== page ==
Retirement Planning: 4 Tips to Follow Today

Thinking about retirement can be overwhelming. But the fact is, that the financial decisions you make today—even if your retirement is years away—can significantly impact this chapter in your life. Taking steps to prepare can help to ensure your retirement is what it's meant to be: a time to enjoy all that life offers.

DS+B Team November 5, 2018

Here are four tips to guide you in preparing for your golden years.

1. Increase your contribution to your 401(k) or employer plan
Because of tax-deferred compounding, increasing your contributions to your 401(k) or other employer plan sooner rather than later can dramatically affect the size of your nest egg at retirement. But if you’re behind, don’t fret: employees age 50 or older can also make “catch up” contributions. If you didn’t contribute much when you were younger, this may allow you to partially make up for lost time. If you don’t have an employer-sponsored plan or are self-employed, consider a tax-deferred saving option, such as a SEP plan or a traditional IRA.
2. Consider a Roth alternative

Unlike tax-deferred plans, a Roth plan allows you to take tax-free withdrawals at retirement. Keep in mind, however, that contributions to your Roth plan will not reduce your current-year taxable income.

A Roth IRA, for instance, allows the account’s entire balance to grow tax-free over your lifetime—giving you a valuable estate planning advantage. Roth IRAs do have income-based phaseouts, so your income may impact your ability to contribute. “Back-door” Roth IRAs offer a way around this, as do employer-provided Roth 401(k), Roth 403(b), and Roth 457 plans.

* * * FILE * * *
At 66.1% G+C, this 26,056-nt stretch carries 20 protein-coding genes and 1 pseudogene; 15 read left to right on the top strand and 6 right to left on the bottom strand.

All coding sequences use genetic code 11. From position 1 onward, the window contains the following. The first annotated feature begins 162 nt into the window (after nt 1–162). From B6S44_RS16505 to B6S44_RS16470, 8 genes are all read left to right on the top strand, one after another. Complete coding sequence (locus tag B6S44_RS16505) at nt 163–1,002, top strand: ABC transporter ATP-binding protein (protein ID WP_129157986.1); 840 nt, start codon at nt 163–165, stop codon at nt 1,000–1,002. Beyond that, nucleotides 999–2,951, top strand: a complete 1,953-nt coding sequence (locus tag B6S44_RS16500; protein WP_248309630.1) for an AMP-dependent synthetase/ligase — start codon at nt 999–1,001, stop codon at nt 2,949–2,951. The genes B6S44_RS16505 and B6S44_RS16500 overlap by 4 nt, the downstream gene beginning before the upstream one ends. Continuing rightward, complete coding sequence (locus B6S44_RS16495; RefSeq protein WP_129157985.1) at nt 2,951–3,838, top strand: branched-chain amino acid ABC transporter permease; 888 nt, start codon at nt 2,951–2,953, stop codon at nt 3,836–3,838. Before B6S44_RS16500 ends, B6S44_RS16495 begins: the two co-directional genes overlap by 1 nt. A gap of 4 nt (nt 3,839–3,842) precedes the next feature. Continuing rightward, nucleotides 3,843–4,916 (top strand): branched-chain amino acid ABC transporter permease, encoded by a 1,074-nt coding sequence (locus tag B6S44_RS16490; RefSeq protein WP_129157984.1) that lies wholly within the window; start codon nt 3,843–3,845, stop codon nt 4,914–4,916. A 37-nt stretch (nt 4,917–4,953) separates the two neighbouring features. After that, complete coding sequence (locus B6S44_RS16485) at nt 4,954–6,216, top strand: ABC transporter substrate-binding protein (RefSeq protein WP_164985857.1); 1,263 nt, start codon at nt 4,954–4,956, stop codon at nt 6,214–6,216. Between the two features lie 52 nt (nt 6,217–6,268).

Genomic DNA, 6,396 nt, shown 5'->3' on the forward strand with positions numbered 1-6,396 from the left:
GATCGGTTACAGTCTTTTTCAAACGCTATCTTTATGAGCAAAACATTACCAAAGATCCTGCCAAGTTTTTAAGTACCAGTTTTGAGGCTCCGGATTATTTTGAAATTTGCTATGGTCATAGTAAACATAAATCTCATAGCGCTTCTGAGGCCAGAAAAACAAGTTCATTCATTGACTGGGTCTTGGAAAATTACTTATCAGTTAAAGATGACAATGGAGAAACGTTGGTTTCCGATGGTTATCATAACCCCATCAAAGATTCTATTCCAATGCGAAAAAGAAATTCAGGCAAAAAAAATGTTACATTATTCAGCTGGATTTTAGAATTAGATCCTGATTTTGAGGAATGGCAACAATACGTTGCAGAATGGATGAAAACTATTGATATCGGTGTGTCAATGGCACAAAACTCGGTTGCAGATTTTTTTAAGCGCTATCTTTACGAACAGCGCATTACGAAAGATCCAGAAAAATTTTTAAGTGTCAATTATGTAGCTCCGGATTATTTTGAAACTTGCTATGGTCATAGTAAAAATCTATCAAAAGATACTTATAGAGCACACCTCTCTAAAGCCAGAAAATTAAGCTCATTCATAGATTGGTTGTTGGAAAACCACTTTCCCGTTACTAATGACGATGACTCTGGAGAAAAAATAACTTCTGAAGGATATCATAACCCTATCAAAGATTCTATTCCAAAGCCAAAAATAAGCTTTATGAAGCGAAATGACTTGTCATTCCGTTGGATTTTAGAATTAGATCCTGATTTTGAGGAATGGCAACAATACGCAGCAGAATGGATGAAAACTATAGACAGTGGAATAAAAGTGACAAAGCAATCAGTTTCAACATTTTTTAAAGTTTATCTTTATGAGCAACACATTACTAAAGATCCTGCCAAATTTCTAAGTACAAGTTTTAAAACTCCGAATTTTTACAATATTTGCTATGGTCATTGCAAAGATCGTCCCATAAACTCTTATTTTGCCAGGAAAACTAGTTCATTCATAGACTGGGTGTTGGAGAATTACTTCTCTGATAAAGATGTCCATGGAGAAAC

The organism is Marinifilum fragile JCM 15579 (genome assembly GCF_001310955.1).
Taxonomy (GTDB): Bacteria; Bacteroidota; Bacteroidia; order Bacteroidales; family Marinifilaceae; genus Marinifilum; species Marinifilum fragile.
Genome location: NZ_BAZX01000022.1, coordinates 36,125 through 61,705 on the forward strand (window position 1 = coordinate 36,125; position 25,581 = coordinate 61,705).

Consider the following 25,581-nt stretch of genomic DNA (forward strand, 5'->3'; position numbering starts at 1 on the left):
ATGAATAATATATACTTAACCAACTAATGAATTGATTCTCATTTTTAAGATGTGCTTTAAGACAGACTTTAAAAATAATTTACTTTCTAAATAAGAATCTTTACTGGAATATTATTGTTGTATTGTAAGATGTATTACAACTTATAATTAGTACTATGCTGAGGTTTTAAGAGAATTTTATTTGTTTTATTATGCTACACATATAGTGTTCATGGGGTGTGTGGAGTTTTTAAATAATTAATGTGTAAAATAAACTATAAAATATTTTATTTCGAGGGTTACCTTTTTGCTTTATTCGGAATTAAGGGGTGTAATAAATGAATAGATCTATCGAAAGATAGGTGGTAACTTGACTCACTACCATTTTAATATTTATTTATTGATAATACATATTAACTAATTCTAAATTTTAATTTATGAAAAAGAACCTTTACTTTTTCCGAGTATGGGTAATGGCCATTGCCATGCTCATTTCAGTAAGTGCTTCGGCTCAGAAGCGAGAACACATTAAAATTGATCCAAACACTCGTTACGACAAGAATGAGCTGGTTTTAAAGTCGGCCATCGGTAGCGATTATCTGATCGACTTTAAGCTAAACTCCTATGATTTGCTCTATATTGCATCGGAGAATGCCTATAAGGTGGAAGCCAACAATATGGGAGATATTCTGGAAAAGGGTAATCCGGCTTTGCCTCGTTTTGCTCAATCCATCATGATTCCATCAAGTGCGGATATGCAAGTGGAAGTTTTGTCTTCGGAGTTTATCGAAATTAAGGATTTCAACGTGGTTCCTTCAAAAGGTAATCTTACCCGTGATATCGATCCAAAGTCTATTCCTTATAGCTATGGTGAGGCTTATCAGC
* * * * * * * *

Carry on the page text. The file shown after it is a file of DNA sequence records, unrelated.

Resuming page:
3. Avoid making early withdrawals

It can be tempting to look to your retirement accounts for cash when life throws you for a loop, but doing so should be a last resort. Distributions before age 59½ are subject to a 10 percent penalty on top of any income tax that would be due on a withdrawal. You would also lose the potential for tax-deferred future growth on the amount you withdrew.

If you should find yourself in a tight situation, there are options: If your employer-sponsored plan allows it, you could take a plan loan. You could also withdraw up to your contribution amount from a Roth account without incurring taxes or penalties.

4. Don't neglect annual required minimum distributions

Required minimum distributions (RMDs) kick in during the year you reach age 70½. From here on out, you must take RMDs each year from your IRAs and, in most cases, from your defined contribution plans. If you fail to comply, you could face steep penalties. Roth IRAs, however, are exempt from RMDs.

You can also avoid RMD penalties by making a direct contribution of up to $100,000 from your IRA to qualified charitable organizations. Although you can’t claim a charitable deduction for the amount, it won’t be included in your taxable income and can also satisfy your RMD.

Plan ahead for a golden retirement.

These tips represent just a few of the things you can do to better prepare for retirement. Your tax advisor can help you determine which retirement savings plans and practices are best for your situation, as well as how the Tax Cuts and Jobs Act may impact any current plans you have. If you’re ready to move toward the retirement you’ve always wanted, we’re here to help. Give us a call to help you build a smart and sound financial plan.